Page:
Someone's tragedy your golden opportunity

For new investors, foreclosures can be risky. There are two major concerns:

1. Problems with the title. Perhaps the single most important part of the process is the title search. Have an experienced title search professional or real estate lawyer conduct the search for you. This is an extremely worthwhile investment. Buy a property with a cloudy title, and you could be in for big problems. After all, when homeowners can't pay the mortgage and know they're losing their home, they usually stop paying all the other bills too, and so it's likely there's a whole line of lien holders that can make a claim. Also, make sure it is the primary lien holder who is doing the foreclosing. If not, you will probably still be liable for that loan if you buy the property.

2. Maintenance and structural issues. Foreclosures are notoriously high-maintenance. Assume you're getting a fixer-upper. If the homeowner couldn't afford the mortgage, it's likely that he couldn't afford upkeep and repairs, either. These homes are often neglected -- and, in some case, they've been deliberately trashed. It's a good idea to have a home inspector or professional contractor give the home a thorough evaluation.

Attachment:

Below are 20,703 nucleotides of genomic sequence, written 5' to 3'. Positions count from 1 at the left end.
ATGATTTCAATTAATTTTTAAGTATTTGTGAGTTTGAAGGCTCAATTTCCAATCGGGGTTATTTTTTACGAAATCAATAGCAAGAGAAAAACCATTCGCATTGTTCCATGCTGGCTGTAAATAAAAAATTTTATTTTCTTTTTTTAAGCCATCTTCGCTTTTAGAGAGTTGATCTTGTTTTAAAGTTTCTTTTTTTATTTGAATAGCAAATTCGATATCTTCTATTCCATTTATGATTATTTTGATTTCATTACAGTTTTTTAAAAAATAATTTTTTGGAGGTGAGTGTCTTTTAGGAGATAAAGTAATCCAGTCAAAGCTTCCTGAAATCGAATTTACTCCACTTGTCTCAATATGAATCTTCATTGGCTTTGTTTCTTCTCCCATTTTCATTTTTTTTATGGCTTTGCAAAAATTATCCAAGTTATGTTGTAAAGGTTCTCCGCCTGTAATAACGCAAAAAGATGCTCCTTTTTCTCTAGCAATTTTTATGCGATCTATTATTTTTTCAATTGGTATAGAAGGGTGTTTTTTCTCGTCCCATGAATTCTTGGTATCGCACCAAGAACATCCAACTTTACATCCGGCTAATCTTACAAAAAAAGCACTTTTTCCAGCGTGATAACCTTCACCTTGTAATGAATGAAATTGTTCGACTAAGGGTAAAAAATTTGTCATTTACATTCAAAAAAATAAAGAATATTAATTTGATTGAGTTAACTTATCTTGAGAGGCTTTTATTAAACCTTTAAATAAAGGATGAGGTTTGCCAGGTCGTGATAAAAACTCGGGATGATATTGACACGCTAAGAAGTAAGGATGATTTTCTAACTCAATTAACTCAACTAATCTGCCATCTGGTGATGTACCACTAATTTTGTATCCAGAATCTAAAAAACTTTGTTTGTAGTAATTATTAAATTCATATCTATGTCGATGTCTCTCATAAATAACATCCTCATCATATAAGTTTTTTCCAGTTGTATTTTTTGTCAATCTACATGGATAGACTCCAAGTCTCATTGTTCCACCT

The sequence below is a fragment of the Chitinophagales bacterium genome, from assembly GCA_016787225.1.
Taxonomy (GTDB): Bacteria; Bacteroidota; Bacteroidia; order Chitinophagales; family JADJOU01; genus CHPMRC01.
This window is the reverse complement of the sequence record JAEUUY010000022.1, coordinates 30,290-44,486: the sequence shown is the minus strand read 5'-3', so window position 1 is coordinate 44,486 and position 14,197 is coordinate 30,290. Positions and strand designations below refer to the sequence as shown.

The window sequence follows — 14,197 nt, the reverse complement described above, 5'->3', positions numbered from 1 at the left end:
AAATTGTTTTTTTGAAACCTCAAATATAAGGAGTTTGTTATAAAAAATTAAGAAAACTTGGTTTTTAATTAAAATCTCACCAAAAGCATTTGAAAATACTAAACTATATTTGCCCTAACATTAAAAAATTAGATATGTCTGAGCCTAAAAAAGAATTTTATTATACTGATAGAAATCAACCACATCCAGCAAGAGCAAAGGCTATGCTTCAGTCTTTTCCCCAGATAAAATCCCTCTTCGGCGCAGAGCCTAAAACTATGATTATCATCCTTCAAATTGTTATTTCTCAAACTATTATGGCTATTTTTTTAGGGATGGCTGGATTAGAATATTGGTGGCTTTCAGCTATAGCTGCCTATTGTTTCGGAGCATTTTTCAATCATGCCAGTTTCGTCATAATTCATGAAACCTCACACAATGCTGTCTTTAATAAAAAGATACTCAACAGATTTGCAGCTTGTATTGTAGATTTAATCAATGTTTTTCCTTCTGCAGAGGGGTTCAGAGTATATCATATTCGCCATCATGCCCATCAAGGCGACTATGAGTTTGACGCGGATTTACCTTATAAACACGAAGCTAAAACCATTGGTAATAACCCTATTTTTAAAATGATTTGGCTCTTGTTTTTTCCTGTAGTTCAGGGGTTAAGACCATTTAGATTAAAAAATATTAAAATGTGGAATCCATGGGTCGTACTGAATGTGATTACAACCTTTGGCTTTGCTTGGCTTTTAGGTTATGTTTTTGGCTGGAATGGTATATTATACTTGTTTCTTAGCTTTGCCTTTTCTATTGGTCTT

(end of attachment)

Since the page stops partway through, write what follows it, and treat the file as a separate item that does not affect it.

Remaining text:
A few more tips

  • Be selective. Skip neighborhoods with lots of foreclosures. It is usually a sign that the neighborhood as a whole will take time to recover from this downturn. Instead, look for a neighborhood with only one foreclosure -- and then scoop it up. Target areas that are doing well (or at least not so bad) overall, and have a good chance of riding out this economic storm fairly well. Places like Detroit, for example, involve a higher risk because of their unemployment problems and other economic challenges.
  • Don't get cute. Avoid risky or "creative" financing techniques, at least at first. Until you get a few successful investments under your belt, play it safe. New investors often underestimate the time it will take to fix up and sell a property, which could mean big trouble if you've used a hard money lender or other time-sensitive means of financing. Interest rates are still pretty low, so if you can qualify for a fixed-rate mortgage at a decent rate, that's probably your best bet.
  • Get a pro. In order to protect distressed homeowners from scam artists, many states have recently enacted new laws involving foreclosures and the transfer of these properties. Your local county clerk's office (or a real estate attorney) can probably fill you in on the latest legal changes regarding foreclosures. To get some quick info, do an online search using your state and "foreclosure" along with "laws" or "legislation." Unless you consider yourself a real expert in foreclosures, hire an experienced real estate attorney to oversee the deal from contract through closing. This is no place for amateurs. 



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